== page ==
The radiant heat system should be checked at various times during the installation process to ensure that no shorts, cuts or other damage has occurred to the heating element. Some manufacturers include a fail-safe element that will warn the installers if a short has occurred. Make sure to follow the manufacturer’s step-by-step installation process to ensure that the integrity of the system is maintained from start to finish.
Once the heating mat is put in place and all electrical work is complete, what comes next is the tile installation. While most electric floor-warming systems on the market today are compatible with any tile finish, there are certain installation products that work better than others. In particular, high performance ANSI A118.15-compliant latex thin-set mortars are designed for optimal performance when used in conjunction with electric floor-warming systems (ANSI A118.4 compliant latex thin set mortars are allowed when an appropriate membrane is used). In addition, the use of self-leveling underlayments (e.g. TCNA Methods RH 116(A) & 140) can also be used to encapsulate electric floor warming systems when the substrate requires attention. Finish off the tile installation with an appropriate ANSI 118.6 or better cement-based grout or an ANSI A118.13-compliant epoxy-based grout for even better performance and ease of maintenance.
Cautions with electric flooring-warming installations
- Cure time – Allow at least a 3-to-7 day cure period after the final grouting period before activating the floor-warming system. This will allow all of the installation components adequate time to cure out and reach sufficient strength. If there is any doubt on this matter, consult with the electric heat and tile installation materials manufacturer for their guidance. Typically, the cure-period question arises during installations that require quick return to service times (e.g. bathroom or kitchen remodeling).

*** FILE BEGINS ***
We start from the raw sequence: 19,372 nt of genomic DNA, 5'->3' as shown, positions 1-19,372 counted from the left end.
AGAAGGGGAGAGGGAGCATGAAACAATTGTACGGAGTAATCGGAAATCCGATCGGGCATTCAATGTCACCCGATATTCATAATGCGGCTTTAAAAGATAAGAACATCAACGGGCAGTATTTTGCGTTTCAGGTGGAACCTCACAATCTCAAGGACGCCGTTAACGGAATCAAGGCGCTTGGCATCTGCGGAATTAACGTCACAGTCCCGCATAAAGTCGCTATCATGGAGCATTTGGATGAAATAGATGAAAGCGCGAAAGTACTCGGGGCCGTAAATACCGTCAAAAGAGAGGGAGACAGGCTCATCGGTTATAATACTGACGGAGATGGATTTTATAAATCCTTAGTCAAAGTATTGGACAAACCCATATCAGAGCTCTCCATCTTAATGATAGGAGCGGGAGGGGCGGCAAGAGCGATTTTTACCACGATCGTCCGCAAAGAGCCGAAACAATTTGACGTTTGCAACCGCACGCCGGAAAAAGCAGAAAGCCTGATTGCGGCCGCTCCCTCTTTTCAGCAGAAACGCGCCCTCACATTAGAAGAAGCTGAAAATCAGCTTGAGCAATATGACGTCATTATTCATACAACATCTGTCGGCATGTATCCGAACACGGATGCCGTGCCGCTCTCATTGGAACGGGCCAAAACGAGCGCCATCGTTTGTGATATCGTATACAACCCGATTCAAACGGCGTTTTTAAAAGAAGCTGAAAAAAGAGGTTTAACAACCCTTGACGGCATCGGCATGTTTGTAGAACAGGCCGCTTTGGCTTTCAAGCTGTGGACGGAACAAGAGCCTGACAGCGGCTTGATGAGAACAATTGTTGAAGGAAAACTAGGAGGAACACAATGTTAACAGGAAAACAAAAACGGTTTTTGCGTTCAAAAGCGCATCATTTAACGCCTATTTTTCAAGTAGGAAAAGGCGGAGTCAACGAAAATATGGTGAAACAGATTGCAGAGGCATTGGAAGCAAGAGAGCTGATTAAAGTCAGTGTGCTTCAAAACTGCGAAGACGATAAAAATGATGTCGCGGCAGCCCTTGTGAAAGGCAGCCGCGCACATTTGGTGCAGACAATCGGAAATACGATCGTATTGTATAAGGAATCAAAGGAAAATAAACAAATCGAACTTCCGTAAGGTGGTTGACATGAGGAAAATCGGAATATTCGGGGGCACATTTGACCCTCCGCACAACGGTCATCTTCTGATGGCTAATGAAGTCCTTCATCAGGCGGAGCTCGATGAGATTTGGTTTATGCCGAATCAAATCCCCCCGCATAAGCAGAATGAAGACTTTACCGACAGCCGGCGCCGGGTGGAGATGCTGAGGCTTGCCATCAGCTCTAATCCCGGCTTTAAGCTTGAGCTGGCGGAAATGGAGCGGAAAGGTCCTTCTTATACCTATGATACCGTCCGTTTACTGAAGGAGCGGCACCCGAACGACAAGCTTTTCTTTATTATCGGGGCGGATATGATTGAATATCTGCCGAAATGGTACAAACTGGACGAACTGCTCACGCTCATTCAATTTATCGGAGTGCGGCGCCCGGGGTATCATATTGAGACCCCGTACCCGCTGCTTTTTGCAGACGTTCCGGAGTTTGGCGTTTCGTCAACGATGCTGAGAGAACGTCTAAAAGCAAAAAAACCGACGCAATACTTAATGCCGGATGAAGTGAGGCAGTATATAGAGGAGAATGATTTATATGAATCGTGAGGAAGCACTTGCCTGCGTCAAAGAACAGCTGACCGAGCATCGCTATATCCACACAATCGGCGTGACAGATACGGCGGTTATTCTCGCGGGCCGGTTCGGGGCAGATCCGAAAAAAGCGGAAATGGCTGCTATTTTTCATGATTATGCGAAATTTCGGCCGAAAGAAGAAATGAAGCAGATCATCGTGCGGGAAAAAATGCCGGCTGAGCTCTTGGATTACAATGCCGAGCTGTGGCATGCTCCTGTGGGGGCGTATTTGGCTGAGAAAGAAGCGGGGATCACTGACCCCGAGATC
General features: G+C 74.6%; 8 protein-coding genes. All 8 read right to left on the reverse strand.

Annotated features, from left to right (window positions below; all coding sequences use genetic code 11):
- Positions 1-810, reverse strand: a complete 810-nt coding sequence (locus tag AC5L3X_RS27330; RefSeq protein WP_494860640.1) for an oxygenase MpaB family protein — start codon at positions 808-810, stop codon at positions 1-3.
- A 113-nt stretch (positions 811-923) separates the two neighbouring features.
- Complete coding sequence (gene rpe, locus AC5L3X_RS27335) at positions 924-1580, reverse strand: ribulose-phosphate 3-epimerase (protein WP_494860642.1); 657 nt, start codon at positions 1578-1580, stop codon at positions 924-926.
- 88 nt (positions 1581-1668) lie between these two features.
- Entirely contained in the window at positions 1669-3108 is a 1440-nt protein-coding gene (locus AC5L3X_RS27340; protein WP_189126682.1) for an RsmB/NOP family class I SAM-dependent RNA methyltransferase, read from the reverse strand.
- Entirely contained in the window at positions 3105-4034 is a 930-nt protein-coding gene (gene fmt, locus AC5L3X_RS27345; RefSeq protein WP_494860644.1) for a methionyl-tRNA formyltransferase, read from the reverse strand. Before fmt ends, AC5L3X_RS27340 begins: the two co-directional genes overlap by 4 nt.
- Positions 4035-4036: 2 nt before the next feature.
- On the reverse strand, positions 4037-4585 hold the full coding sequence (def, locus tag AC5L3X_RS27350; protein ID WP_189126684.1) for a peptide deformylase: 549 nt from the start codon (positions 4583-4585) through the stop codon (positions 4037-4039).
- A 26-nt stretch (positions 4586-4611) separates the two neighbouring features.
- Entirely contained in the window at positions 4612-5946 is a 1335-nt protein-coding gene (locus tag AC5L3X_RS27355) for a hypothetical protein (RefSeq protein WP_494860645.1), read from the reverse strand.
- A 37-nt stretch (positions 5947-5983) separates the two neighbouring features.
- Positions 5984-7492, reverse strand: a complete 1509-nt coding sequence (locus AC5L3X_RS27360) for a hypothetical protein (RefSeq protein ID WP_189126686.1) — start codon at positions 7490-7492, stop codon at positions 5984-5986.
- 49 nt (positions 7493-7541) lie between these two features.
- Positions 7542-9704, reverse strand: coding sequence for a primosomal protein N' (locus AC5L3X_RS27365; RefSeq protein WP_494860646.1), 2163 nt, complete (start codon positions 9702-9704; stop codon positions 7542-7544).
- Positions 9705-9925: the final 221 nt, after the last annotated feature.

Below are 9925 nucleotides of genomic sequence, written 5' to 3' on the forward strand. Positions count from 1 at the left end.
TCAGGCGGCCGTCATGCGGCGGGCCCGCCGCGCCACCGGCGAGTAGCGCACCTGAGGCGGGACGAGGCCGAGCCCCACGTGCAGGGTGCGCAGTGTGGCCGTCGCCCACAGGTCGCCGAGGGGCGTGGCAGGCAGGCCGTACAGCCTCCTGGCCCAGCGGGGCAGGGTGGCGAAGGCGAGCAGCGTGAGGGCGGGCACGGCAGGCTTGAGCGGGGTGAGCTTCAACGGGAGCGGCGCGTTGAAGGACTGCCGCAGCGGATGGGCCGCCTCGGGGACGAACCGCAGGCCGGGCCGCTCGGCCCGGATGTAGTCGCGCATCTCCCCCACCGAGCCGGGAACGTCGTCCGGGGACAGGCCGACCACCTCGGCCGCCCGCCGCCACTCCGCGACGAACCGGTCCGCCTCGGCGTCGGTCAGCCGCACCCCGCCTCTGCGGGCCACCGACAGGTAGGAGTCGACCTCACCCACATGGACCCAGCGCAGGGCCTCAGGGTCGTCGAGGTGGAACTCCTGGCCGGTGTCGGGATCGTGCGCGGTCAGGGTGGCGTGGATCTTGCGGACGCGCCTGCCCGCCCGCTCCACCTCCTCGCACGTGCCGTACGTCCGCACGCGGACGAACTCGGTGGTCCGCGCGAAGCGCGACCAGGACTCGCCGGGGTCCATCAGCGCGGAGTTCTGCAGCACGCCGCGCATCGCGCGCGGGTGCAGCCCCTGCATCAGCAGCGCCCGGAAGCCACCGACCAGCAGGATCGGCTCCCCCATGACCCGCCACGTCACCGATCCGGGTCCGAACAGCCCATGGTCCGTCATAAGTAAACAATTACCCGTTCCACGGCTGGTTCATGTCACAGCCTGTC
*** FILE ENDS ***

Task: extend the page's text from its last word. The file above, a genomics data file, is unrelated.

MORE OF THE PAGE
- Expansion joints – Since the heating and cooling of floors occurs at more frequent intervals with heated floors, the inclusion of movement joints is mandatory. In fact, in many cases, placing the movement joints in accord with the exterior recommendations of TCNA EJ171 is a good idea.
- Troubleshooting – In addition to manufacturer-specific instructions on troubleshooting electric radiant heat system, the National Tile Contractors Association (NTCA) includes a troubleshooting section in its NTCA Reference Manual on this topic that can be consulted for common issues that might occur. The chapter is titled “Radiant Heat Issues for Tile & Stone Installations,” located on pages 159-160 of the 2015/2016 manual. As is the case with many sections in the publication, valuable and practical guidance is provided to assist installers with these applications.
Electric floor warming (both in mat type or loose wire configuration) is a cost-effective warming solution upgrade that creates a comfortable environment Keeping your customers warm and content results in positive feedback, great referrals and ultimately, repeat business.
Arthur Mintie serves as the senior director of Technical Services for LATICRETE International, Inc. LATICRETE INTERNATIONAL, Inc. is a proud sponsor of the Ceramic Tile Education Foundation and is actively involved in global training efforts of the tile and stone industry.
Photos: Courtesy of LATICRETE International, Inc.